Bulova’s Archive Series Computron LED
Baselworld

Baselworld 2019: Bulova Revives The Computron, And It’s Damn Cool!

Bringing back retro-futurism with a very cool digital driving watch.

By Rhonda Riche
Journalist

Every year at Baselworld, there is that one retro watch that the internet has willed into existence, and Bulova's Computron is the 2019 version. Bulova is no stranger to consulting with vintage collectors for its Archive Series. The Devil Diver reissue, for example, was the result of an online poll.

 But the revival of this digital driving watch feels particularly inspired. It may be the first time an LED watch has been revived, making it a bit of a bold move. But if it’s a hit outside of the collector community, it might also go a long way in reviving the reputation of electronic timekeeping.

 

Bulova’s Archive Series Computron LED

SEVENTIES STYLE

There’s a line in the novel “The Hitchhiker’s Guide to the Galaxy” that defines Earthlings as people who think digital watches are a neat idea. And back in the day, electronic watches that showed the time with light emitting diode
 (LED) displays were about as innovative as anything you could get at the time.
 

Bulova’s Archive Series Computron LED

The pop cultural equivalent of this kind of watchmaking was TV shows like “The Six Million Dollar Man,” “The Bionic Woman” and even “Knight Rider.” 
The technology also coincided with a very inventive era of watch design. Asymmetrical cases, brushed surfaces, and atypical bracelets resulted in what had been best described as "chunks of funk."
 

Bulova’s Archive Series Computron LED
Bulova’s Archive Series Computron LED
Bulova’s Archive Series Computron LED

At the time, this technology and this futuristic style were considered forward-thinking, but by the 1980s, both were deemed to be tacky 1970's relics. The red-hot LED display had been replaced by cool grey LCD numbers. And the rugged macho man cases disappeared in favor of sleeker, status seeking Guccis and Piaget Polos.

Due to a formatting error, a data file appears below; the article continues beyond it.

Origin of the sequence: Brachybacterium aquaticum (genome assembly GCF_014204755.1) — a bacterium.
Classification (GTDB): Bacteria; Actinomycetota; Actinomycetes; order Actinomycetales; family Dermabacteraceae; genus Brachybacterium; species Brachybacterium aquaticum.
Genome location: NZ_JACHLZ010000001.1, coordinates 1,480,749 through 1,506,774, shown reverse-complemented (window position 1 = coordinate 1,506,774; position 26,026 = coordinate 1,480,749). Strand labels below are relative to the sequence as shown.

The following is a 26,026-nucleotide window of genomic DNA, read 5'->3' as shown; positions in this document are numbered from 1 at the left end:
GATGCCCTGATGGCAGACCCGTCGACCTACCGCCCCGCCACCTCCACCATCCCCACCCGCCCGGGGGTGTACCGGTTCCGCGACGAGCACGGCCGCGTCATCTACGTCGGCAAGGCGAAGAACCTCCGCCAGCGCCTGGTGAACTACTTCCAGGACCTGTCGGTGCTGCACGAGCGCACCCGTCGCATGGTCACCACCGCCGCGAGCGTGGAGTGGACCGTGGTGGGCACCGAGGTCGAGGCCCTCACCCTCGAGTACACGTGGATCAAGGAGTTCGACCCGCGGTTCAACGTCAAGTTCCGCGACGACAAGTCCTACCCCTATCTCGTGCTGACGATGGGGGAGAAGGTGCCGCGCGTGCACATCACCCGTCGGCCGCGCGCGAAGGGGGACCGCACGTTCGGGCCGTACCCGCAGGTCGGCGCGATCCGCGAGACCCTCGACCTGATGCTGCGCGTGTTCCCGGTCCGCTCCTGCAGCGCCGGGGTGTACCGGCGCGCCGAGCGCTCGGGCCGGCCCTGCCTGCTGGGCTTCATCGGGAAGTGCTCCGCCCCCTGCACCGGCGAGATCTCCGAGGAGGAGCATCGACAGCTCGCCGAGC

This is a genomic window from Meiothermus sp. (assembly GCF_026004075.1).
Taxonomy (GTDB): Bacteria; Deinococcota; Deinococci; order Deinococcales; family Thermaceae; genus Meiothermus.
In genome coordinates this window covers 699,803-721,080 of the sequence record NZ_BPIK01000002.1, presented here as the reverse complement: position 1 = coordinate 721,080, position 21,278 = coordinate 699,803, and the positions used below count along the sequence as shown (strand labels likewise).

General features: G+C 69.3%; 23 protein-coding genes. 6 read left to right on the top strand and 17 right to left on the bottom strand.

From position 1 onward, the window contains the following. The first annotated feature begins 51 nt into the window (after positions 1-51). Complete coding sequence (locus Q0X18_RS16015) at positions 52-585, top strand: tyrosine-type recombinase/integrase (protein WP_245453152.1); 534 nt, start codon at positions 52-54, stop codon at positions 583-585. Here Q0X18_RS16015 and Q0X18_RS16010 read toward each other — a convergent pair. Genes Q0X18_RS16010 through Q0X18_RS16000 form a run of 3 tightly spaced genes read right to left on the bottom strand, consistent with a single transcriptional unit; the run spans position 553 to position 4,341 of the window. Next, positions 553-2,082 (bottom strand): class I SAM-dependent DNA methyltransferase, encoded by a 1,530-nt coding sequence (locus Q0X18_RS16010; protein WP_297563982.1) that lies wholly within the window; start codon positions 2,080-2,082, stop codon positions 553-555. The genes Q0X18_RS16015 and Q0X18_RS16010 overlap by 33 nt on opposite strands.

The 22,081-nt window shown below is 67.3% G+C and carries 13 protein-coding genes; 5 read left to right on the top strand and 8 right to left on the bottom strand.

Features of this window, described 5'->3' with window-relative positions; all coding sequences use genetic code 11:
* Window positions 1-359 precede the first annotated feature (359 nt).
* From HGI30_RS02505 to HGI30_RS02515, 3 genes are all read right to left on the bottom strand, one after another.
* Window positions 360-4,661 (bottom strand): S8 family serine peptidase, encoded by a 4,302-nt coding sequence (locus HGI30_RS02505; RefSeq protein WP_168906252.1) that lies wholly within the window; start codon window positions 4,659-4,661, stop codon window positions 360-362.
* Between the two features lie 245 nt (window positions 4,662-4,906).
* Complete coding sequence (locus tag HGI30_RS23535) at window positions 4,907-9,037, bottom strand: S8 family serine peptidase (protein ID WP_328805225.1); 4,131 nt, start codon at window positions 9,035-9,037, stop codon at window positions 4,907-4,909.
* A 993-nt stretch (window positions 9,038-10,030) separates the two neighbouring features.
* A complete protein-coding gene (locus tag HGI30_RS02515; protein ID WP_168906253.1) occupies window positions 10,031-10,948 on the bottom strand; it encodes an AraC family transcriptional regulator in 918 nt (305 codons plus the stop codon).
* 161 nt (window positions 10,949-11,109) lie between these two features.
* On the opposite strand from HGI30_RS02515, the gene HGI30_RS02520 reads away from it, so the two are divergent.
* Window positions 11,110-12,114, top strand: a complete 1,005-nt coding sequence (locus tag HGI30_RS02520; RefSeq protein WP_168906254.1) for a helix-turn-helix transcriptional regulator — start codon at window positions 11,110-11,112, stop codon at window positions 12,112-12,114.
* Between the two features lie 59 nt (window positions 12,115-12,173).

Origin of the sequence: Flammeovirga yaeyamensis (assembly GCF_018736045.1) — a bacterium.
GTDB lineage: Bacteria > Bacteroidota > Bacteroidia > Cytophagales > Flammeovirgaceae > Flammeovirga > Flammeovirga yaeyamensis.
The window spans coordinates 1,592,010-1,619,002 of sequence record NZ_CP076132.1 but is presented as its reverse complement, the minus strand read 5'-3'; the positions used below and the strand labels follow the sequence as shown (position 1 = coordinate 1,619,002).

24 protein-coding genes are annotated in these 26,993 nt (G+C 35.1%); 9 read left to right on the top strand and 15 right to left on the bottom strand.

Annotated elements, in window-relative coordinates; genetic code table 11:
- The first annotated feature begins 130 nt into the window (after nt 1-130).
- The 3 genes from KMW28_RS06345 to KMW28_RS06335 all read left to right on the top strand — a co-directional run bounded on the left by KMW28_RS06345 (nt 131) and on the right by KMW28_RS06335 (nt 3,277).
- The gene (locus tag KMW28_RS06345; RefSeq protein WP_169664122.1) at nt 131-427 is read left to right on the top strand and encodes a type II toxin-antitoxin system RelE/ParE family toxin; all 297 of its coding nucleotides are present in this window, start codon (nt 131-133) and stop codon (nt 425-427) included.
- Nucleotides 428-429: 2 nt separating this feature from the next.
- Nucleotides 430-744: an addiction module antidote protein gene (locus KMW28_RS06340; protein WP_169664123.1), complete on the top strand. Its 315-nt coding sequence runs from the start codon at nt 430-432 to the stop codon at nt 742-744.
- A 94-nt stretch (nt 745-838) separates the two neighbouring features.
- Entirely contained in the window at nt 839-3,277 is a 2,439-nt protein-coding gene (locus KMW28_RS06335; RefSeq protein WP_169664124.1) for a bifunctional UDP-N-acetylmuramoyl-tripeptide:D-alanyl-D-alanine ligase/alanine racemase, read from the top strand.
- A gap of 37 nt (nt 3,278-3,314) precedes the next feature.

Bulova’s Archive Series Computron LED
Bulova’s Archive Series Computron LED

DIGITAL UNDERGROUND

There were also many practical reasons for the demise of LED watches. The main thing is that the battery that powered it had a very short shelf life. Plus, to activate it, you had to maneuver a series of buttons. While the angled display of the trapezoidal case theoretically made it ideal for glancing at the time while driving, but problematic when you had to take your hands off the wheel to press a bunch of buttons.
 

Bulova’s Archive Series Computron LED
Bulova’s Archive Series Computron LED

Over time, 1970s design has attracted the attention of more and more vintage collectors, but old electronic and quartz powered timepieces have languished as a nostalgic niche community, mostly because of issues like finding batteries and service.
 

Bulova’s Archive Series Computron LED

FAST FORWARD

One of the reasons reissues are so popular for brands like Bulova is because they appeal to the consumer who is not necessarily a collector. A buyer who doesn’t want the baggage that a previously enjoyed watch brings.
 

Bulova’s Archive Series Computron LED
Bulova’s Archive Series Computron LED

Which is why an LED revival is inspired! The new Computron can address issues like battery drain with of-the-moment technology. It now also features more functions like a dual time zone. And all can be accessed more easily — pressing a single button reveals the time, date and dual time zone sequentially.
 

Bulova’s Archive Series Computron LED

Bulova has also tweaked the look of the Computron to make it feel more in step with 2019. The shape is essentially the same, but it is now available in all gold-plated case and bracelet with a red LED display, a black IP version with a rubber strap and a stainless steel model with a blue LED display.
 

Bulova’s Archive Series Computron LED

It will be interesting to see if the new Computron takes off as more than a novelty. I would love to see brands dip into the archives and reintroduce some vintage quartz timepieces (there are some undervalued Patek Philippes and Omega Super Quartz Constellation for example).
 After all, everything that comes around goes around. The best part? The price! The new Bulova Computron starts at $295 on a rubber strap and $395 on the metal bracelet. 

(Photography by Liam O'Donnell)

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